You can file this post more under ‘teaching ideas’ than anything particularly original. If I were to wait for something truly original to conjure itself in my head, then I would have approximately two posts over the last five years. Regardless, this is an idea still in its gestation period. Please feel free to run with it if you find it useful.

Recently, I have been exploring professionally and academically how media/primary sources/visual materials can be used as a supplemental tool for augmenting an existing learning experience. But what if this media were used to frame the learning experience rather than build upon it? What if the media itself acted as the catalyst for the conversation (rather than a facet of an answer)? What if it also happened to be metaphorical enough to be applied to abstract conceptualizations (what if it could be used as an analogy for other things)? What if it served as culturally symbolic properties? What if I stopped asking questions?

I suppose we should frame this with specifics. I am envisioning a History course as told through a fluctuating media object that has consistent points of reference. I am thinking in this instance of a subway map. Multiple iterations over segments of time. Same framework to reference progress, just a different reality.

A subway map. Just click on the image to go to this little treasure trove of a site.

New York Subway Map, circa 1904. How could this subway map be used to illustrate economic, social, population, cultural changes over a century?

What are the advantages of investigating the history of a place this way? there are several.

1. It is conceptually sound. It represents a physical construct, an obvious symbol of growth. It is the city, it is of the city, it represents the growth of the city. Good mapping from a contextualization standpoint.

2. It is multidisciplinary. Students of this time (and hopefully for all times going forward) will find advantages in thinking across the silos of academic disciplines. A subway map is an investigation of

  • Economics-the greatest driver of growth. Mapping the construction of each subway line on an interactive map (which can easily be done with KML and Google Earth) will basically chart the economic growth of the city.
  • Sociology-population migrations, class divides, perceived and real segregations. All would be visible depending on the priority of a subway’s expansion.
  • History- each stop tells a story. Each subway stop charts the fluctuating nature of the city’s inhabitants. Harlem, for instance, tells one fascinating tale quite literally in the condensed span of a hundred years.
  • Culture, Literature, Art- subway stops in popular culture. Movies, posters, poems, song, literature. These stops are iconic and they represent a greater cultural tapestry, a symbolic underpinning that we all draw from whether consciously or not.
  • Science and Engineering- each iteration of the subway, from the Beach Pneumatic Transit to its current dingy manifestation tells a story of science and engineering prowess.

3. It is scaleable. The subway map basically frames the human narrative in all its disciplines, in all its anectdotal evidence, in all its successes and failures. It is the ‘hook’ that draws one into the story.

New York City Subway Map, circa 1966. All the stops are more or less there, all the lines have more or less connected everything. This was roughly the last time America invested in its own infrastructure, so the use of a subway map as a narrative device begins to wind down a bit at this time.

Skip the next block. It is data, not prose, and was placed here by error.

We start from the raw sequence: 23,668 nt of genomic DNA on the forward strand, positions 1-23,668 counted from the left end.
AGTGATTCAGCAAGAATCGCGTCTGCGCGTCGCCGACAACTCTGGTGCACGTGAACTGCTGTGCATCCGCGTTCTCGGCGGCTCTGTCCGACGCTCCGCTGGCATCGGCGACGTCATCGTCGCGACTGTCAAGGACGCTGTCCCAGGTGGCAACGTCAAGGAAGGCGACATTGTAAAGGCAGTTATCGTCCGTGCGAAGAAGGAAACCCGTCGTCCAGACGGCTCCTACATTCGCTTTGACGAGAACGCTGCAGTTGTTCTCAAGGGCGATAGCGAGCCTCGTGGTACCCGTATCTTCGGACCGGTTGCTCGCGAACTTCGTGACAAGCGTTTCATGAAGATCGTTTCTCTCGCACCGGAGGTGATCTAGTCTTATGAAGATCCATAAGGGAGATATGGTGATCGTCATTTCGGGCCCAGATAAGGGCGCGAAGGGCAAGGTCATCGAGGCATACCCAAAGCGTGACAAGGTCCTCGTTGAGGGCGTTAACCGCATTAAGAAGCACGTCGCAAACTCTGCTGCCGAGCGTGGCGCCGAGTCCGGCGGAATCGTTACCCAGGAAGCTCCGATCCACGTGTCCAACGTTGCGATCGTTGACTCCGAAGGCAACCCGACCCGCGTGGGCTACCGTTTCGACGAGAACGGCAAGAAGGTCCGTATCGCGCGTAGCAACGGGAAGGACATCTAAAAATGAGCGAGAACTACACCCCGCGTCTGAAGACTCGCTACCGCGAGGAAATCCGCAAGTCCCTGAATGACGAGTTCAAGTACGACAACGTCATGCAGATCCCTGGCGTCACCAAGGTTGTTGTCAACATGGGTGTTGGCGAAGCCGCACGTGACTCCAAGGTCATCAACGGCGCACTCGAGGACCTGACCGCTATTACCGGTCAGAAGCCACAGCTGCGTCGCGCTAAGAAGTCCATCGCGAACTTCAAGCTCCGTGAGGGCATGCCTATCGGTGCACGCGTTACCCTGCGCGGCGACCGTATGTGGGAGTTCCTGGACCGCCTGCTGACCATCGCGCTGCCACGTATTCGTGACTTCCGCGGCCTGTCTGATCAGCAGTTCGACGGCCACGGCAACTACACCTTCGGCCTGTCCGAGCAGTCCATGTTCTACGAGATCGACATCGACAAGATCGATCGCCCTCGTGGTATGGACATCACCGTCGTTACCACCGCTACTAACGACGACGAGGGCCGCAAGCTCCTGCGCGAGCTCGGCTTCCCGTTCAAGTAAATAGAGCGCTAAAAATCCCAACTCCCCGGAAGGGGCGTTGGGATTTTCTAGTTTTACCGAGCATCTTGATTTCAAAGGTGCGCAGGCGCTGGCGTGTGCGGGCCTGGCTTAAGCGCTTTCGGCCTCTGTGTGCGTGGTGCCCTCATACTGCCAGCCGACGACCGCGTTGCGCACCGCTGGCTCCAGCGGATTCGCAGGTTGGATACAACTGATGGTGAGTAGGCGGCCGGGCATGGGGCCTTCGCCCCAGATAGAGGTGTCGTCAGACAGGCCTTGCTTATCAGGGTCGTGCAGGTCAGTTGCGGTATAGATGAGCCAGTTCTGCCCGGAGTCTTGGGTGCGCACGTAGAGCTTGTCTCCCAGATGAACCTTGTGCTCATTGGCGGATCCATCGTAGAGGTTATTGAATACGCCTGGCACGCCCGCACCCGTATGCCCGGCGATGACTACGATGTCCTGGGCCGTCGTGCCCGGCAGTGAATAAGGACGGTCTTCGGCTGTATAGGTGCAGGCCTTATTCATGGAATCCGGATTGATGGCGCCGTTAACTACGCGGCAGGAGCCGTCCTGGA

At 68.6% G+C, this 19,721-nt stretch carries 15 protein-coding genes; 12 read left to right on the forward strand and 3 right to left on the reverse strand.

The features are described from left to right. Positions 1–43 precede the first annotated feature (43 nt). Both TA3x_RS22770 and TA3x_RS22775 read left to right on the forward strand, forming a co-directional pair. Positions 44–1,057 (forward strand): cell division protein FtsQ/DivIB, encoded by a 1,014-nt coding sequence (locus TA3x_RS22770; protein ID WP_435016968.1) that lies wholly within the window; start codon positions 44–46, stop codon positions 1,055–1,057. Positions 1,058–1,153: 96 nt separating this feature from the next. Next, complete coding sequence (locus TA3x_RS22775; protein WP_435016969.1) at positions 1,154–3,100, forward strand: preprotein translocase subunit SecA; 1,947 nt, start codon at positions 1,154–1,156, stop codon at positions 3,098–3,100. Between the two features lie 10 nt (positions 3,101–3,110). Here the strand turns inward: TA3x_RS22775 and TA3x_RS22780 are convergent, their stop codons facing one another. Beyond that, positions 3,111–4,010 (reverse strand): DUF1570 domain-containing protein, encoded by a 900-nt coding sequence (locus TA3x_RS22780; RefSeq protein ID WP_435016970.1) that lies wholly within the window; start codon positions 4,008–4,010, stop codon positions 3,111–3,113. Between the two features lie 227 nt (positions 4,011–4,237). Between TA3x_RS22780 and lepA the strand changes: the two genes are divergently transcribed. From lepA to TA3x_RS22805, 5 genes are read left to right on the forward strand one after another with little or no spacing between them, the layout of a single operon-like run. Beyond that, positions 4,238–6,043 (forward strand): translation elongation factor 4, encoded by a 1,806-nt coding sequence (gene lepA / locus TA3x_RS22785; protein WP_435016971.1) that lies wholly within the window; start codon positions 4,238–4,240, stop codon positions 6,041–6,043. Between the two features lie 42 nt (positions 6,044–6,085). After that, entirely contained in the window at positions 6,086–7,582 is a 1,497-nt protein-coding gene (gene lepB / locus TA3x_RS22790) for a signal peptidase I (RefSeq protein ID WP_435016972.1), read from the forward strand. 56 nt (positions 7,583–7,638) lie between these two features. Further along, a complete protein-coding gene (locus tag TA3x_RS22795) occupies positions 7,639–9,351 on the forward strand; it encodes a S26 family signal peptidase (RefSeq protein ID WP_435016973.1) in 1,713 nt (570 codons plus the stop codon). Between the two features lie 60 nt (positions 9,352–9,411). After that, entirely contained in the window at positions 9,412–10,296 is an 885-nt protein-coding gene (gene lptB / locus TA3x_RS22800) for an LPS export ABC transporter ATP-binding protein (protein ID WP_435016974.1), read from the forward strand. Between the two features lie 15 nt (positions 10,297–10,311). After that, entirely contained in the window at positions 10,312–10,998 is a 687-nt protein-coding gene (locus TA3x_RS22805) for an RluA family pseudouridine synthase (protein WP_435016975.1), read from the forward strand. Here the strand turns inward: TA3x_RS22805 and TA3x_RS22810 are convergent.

So there you have it. Media as a narrative, media as symbology, media as the gatecrasher to the exclusivity of disciplinary academia. Perhaps I should have mentioned this at the beginning of this post as some sort of disclaimer, but I absolutely adore maps. They spur the imagination like no other form of media that I know of. They challenge learners to redefine their social realities, to inherently expand them, to acknowledge a world outside their own realities.

I chose to frame this conversation through the subway of New York (primarily as a tool for teaching history), but it would work very well for those cities still technically expanding on this front (I am thinking of Seoul, Tokyo, Taipei, Beijing). For these cities, it would be a window into what they were prioritizing at the moment, where their future is headed, how they project themselves in ten years.

Ready, set, teach! Or better yet, ready, set, learn. Or better, ready, set, map!

By Michael Gallagher

My name is Michael Sean Gallagher. I am a Lecturer in Digital Education at the Centre for Research in Digital Education at the University of Edinburgh. I am Co-Founder and Director of Panoply Digital, a consultancy dedicated to ICT and mobile for development (M4D); we have worked with USAID, GSMA, UN Habitat, Cambridge University and more on education and development projects. I was a researcher on the Near Futures Teaching project, a project that explores how teaching at The University of Edinburgh unfold over the coming decades, as technology, social trends, patterns of mobility, new methods and new media continue to shift what it means to be at university. Previously, I was the Research Associate on the NERC, ESRC, and AHRC Global Challenges Research Fund sponsored GCRF Research for Emergency Aftershock Forecasting (REAR) project. I was an Assistant Professor at Hankuk University of Foreign Studies (한국외국어대학교) in Seoul, Korea. I have also completed a doctorate at University College London (formerly the independent Institute of Education, University of London) on mobile learning in the humanities in Korea.

3 thoughts on “Digital Media: Subway Maps as Tools for Teaching History”
  1. i like it want to know new teaching learning tools also santosh city nanded state maharashtra nation india

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